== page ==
How I Outline

I’ve made plenty of outlining posts like this in the past. However, things change.

I think we all prepare for our novels differently depending on the project. So I thought I would share how I outlined for my Camp NaNoWriMo project, The Lost Girl.

I decided to outline The Lost Girl differently than how I normally outline.

When I was younger, I never really understood the amount of time, effort, and thinking creating a story took. So when I outlined, I simply wrote “summaries” for each chapter.

That’s how I decided to outline The Lost Girl.

I haven’t outlined like this in a long time, but I’ve had this story idea in my head for quite a few months now. Since the summer, I think.

I decided a while ago that I was going to write this story for Camp NaNoWriMo instead of trying to squeeze it in somewhere along with my edits of George Florence. Needless to say, that’s a long time to put a project on hold when you have a thousand ideas for it swimming in your head.

So I’ve been jotting down notes and writing ideas here and there. Because of this, I decided the easiest way to outline this novel would be to summarize each chapter in order.

Lately, with most of my projects, I’ve been outlining using index cards and post-it notes. I think I may do that as I write the story during April.

I can use the summarized chapters as a guideline and then I can write down what actually happens, scene by scene on post-it notes, to make the editing process go a whole lot smoother.

It sounds confusing now that I’m explaining it, but I think it will work out. If it does, I may just have to combine the two methods for all my novels.

How do you outline any of your projects?

You may also enjoy…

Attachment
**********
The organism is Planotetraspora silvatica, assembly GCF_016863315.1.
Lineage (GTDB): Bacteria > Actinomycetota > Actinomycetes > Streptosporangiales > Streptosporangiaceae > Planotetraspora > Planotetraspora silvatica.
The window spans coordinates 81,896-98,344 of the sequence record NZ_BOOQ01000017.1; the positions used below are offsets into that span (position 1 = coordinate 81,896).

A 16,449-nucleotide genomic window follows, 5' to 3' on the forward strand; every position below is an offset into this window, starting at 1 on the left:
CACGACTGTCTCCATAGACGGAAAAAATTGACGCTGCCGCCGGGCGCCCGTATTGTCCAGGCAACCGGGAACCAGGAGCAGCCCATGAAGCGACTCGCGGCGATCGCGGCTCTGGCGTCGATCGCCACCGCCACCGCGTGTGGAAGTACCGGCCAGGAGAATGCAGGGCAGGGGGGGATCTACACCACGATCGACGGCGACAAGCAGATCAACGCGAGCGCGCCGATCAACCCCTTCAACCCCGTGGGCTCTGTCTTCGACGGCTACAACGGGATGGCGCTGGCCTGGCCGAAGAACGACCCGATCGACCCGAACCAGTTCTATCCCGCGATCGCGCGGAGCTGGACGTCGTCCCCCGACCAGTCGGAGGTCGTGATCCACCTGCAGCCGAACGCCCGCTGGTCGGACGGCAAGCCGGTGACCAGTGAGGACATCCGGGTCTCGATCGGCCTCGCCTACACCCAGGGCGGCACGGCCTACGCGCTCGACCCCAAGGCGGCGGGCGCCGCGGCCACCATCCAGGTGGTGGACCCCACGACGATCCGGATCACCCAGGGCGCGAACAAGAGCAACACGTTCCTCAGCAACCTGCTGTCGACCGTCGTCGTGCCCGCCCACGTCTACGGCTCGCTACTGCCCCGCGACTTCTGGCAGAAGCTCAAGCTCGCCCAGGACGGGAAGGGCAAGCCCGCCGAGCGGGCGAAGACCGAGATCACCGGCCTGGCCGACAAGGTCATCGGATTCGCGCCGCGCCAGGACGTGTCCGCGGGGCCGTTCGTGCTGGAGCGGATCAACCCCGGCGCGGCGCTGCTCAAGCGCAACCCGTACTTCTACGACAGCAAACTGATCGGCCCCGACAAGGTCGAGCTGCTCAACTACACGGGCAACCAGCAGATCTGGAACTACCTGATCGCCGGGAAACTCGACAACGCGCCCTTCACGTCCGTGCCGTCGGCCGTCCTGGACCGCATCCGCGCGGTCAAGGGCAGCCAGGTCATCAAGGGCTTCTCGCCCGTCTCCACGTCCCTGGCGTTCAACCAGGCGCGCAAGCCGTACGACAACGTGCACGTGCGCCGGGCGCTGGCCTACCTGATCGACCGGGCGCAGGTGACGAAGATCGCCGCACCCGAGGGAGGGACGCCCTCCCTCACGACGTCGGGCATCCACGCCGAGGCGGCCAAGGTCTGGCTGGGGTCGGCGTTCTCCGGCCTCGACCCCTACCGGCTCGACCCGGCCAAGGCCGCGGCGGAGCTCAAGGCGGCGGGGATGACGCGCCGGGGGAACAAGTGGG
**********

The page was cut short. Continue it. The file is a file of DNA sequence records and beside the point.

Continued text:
My Planning Process
Outlining: Tips and Ideas


21 thoughts on “How I Outline

  1. Hmmm I used to be a spider diagram person with chapter summaries for each chapter, breaking into the characters appearing in each chapter.

    For my NaNo take, since it’s a short story, my outline is very erratic and all over the place. I jot down each idea on a piece of paper and then expand on each idea on a new piece of paper and then join them all over together…
    Chaos. I know.

    • To me, I think doing webs for outlines would get confusing. I like it all in one place and uniformed. But that’s just me.
      It’s hard to outline for short stories. I think you just kind of have to go with it, lol.

  2. I’m a chronic planner. I do character bios, special item write ups, and brief story summaries. Once I get to writing the book, I do a scene by scene list that inevitably gets changed as I go along. Oddly simplistic now that I think about it.

  3. I write summaries for each chapter in my WIP too, though I write them below each chapter heading on my computer so I don’t have to search for my index cards or written notes before I write, lol. I hope you enjoy writing The Lost Girl during Camp NanoWrimo. 🙂

  4. I have a chapters summary going, which I’m using to sort out the overall pacing and structure, and a separate PowerPoint with different world building things on each slide.

    • That’s a good idea to use PowerPoint. I’ve never thought of that. I think chapter summaries is one of the easiest ways to outline.
      Good luck!

  5. I’ve used different methods for every book. *dies* Shifters & Mages book three is just a bulleted list of the main things I want to happen in the novel.

    I used index cards to outline each chapter for book two, detailing the main events with a couple of lines of info underneath if necessary. I wanted to do a blog post where I showed this method, but I lost the index cards. I’m pretty certain they got mixed up with paperwork I was tossing…

    For the first book, I did as you’re doing for The Lost Girl.

    For my anthology submission, “Changeling”, I did a bubble map, and for my other anthology submission, “Sunrise, Sunset”, I just wrote after writing a blurb.

    Each novel/story uses a different method. 😉

    • It definitely depends on the project you’re working on. 🙂 Though I have to say that I’ve been pretty consistent with my outlining methods.

  6. Sounds similar to what I do now – I write the first draft with no outline and as I finish each chapter I write a summary and the collate the summaries at the end giving me an outline to work from

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